Bryce: [00:29:23] So, John, before we move to talking about growth and competition, just a final one that's really come through when we asked our community if they had any questions. So we've got it all wrapped up into one here where objets fortunes are obviously tied to a lot of factors outside your control board, a closure's vaccine rollout, you know, a lot of those, I guess, factors that lead to travel. So how do you actually plan for the future and manage through such uncertainty? I mean, at the time of recording now late July, Sydney's obviously going into a lock down other parts of Australia as well. So how do you manage this uncertainty? [00:30:00][37.3]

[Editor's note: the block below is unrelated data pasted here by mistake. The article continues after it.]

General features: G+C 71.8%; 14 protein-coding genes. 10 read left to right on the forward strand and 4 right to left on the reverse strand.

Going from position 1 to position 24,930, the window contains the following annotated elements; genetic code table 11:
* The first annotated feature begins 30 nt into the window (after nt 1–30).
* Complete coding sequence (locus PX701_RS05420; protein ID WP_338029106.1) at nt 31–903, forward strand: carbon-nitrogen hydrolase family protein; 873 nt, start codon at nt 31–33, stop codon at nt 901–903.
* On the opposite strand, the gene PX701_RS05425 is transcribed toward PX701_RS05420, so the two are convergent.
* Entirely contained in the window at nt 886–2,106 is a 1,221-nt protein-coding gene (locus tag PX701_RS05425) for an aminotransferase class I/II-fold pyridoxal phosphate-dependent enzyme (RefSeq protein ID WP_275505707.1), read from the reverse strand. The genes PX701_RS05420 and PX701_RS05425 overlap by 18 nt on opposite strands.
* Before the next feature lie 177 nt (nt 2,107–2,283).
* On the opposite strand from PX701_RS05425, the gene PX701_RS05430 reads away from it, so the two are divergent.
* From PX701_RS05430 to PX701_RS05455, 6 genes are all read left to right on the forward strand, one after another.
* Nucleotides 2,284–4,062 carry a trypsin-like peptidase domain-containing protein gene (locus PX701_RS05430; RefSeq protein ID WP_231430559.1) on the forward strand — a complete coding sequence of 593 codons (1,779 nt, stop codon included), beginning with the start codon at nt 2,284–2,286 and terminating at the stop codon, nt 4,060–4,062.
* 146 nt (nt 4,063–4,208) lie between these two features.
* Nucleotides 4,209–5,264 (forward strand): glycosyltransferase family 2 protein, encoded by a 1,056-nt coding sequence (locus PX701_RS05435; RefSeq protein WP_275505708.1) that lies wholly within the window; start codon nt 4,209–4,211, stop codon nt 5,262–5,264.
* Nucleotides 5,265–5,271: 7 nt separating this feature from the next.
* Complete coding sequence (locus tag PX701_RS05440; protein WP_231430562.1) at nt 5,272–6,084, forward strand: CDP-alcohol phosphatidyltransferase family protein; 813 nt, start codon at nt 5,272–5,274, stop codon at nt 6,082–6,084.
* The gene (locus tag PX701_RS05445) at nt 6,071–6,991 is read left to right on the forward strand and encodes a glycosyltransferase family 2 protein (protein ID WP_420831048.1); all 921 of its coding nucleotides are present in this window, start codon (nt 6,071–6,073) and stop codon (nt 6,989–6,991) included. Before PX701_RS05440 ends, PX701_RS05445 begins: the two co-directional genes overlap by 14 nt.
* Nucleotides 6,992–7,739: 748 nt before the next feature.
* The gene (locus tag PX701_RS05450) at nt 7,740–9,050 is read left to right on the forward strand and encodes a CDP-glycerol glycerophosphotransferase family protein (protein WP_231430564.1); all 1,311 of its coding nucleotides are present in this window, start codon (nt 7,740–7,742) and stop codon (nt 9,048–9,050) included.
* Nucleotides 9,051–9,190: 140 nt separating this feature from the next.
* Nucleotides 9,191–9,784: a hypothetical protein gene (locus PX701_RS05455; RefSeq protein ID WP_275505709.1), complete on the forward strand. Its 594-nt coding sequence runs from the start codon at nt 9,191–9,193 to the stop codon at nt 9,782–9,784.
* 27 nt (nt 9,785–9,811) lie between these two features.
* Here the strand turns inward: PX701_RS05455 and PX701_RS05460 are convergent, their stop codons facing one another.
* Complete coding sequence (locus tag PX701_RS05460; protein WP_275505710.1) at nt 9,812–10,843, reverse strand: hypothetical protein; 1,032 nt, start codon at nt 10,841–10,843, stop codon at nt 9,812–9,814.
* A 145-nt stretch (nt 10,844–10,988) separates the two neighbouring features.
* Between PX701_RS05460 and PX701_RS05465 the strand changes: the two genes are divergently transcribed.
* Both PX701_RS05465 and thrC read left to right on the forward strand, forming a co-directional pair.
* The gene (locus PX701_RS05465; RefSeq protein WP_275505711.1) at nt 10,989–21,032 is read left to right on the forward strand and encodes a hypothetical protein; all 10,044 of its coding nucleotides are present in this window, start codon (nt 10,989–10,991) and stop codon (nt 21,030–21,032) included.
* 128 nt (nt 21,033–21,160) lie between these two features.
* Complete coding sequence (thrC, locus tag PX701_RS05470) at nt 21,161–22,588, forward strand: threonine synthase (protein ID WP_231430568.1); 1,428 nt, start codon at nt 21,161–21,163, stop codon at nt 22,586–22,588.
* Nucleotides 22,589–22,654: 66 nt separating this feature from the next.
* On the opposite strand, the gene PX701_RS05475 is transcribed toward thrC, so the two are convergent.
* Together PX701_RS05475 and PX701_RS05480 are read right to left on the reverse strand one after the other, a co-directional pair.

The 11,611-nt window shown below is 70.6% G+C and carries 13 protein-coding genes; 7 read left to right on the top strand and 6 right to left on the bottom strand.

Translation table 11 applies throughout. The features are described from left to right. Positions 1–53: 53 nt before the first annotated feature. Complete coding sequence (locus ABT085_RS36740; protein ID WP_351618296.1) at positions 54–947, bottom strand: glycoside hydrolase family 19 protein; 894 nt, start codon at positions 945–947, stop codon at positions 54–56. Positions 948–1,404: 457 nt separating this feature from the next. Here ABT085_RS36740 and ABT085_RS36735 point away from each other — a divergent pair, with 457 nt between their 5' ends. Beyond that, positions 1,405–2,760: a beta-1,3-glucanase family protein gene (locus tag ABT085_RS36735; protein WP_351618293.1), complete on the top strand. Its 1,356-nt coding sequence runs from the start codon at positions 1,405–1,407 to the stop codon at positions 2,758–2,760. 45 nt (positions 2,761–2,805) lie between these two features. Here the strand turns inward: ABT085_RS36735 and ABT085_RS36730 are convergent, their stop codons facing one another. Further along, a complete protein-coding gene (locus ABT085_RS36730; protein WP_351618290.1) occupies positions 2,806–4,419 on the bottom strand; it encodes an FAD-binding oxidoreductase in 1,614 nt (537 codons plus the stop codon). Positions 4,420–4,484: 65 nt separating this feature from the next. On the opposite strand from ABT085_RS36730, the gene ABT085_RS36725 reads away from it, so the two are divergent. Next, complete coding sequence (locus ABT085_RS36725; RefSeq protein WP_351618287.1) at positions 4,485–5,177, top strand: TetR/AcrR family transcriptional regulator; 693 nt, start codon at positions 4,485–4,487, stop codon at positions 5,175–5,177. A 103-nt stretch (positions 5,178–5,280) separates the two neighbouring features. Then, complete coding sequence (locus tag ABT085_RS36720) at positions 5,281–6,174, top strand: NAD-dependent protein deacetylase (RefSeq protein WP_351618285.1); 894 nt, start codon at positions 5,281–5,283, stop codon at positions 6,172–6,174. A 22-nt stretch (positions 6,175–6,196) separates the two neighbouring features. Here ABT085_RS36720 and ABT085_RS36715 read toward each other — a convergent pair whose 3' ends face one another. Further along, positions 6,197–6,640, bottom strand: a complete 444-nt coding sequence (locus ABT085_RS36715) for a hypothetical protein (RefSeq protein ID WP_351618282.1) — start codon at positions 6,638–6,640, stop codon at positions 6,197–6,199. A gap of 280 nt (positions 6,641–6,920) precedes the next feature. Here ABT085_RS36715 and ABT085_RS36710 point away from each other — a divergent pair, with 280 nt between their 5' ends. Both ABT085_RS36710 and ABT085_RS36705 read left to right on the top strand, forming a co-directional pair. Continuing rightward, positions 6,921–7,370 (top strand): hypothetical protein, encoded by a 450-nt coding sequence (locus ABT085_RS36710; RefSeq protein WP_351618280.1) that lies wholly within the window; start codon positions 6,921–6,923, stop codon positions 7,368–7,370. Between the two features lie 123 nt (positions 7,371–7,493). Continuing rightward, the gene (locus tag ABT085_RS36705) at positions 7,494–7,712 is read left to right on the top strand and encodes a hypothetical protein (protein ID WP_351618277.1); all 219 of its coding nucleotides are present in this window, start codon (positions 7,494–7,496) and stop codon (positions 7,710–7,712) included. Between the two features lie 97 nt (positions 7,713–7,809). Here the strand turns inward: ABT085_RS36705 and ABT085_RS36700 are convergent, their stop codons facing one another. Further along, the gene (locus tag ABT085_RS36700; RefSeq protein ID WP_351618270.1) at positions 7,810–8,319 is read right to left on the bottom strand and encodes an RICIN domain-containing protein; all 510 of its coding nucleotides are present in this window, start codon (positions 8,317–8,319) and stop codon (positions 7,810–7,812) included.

John: [00:30:01] Well, the lockdown situation, as difficult as it is and as late as it is in this cycle for Sydney, is is, relatively speaking, a light touch. I mentioned earlier that I'm normally based in America and the guys in our Spanish office were in lockdown for five months. The guys in our UK office were in lockdown, various states of lockdown for the whole of winter. So it's a little bit and you can imagine. Right, painting the picture of a little poky flat in in London in the middle of winter being locked down as opposed to glorious Sydney, where even in the middle of winter, it's a benign. Lovely environment to be living in, so relatively speaking, we've had lots of experience in in our business and, you know, we have even today, after all the cost takeout and that we've had in our business, we still have six hundred employees globally and fourteen hundred and fifty of them are not in Australia. So we think about it obviously, and manage it on a very localized basis. And what's been an incredibly difficult 15 months, getting people engaged and keeping people engaged and getting them to to to view the longer term is been a significant challenge and ensuring that you're providing the right level of messaging, which is a little bit different to what I'm providing for you guys. But at the end of the day, you've got to give people a reason to believe and they're going to want to come into work. And I'm I believe with every fiber of my body that if you communicate appropriately and give people the right motivations and they give that extra 10 per cent, that that's that's the difference between success and failure. If everyone can turn up to work and collect a paycheck, but turning up to work, collecting a check and committing and wanting to to to drive an outcome that you're part of. And we're not so self-absorbed at the management team to think that this is exclusively our doing. So, you know, when I when I do town halls where I talk to the various parts of our business, in particular in the days when I could do it face to face, you know, I would randomly certainly. Is anyone a shareholder? What's your views on where we're going? How do you think we're traveling? What what else can we do better? And it's remarkable that the feedback that you get, but also it's remarkable the engagement that we've had over that that period of time. And, you know, there's some people who have been with us on the B2C business for 20 years. And there's some people in the B2B business that have been with us for seven or eight years. And they're remarkably invested and they become shareholders and they see they see the value in what we're trying to do. And they're committed. And, you know, there's there's plenty of people who come to get the check as well. But we certainly value and encourage people to to contribute with everything they've got. So they've got a sense of meaning. It's not just coming here to to make money. It's coming here to take the business from an organization through to to an execution and and the journey along the way and the cut and thrust of competition, which we love. I love rubbing up and smacking into smacking into our competitors, metaphorically smacking into a football field, sort of just barging through sort of thing. [00:33:55][233.9]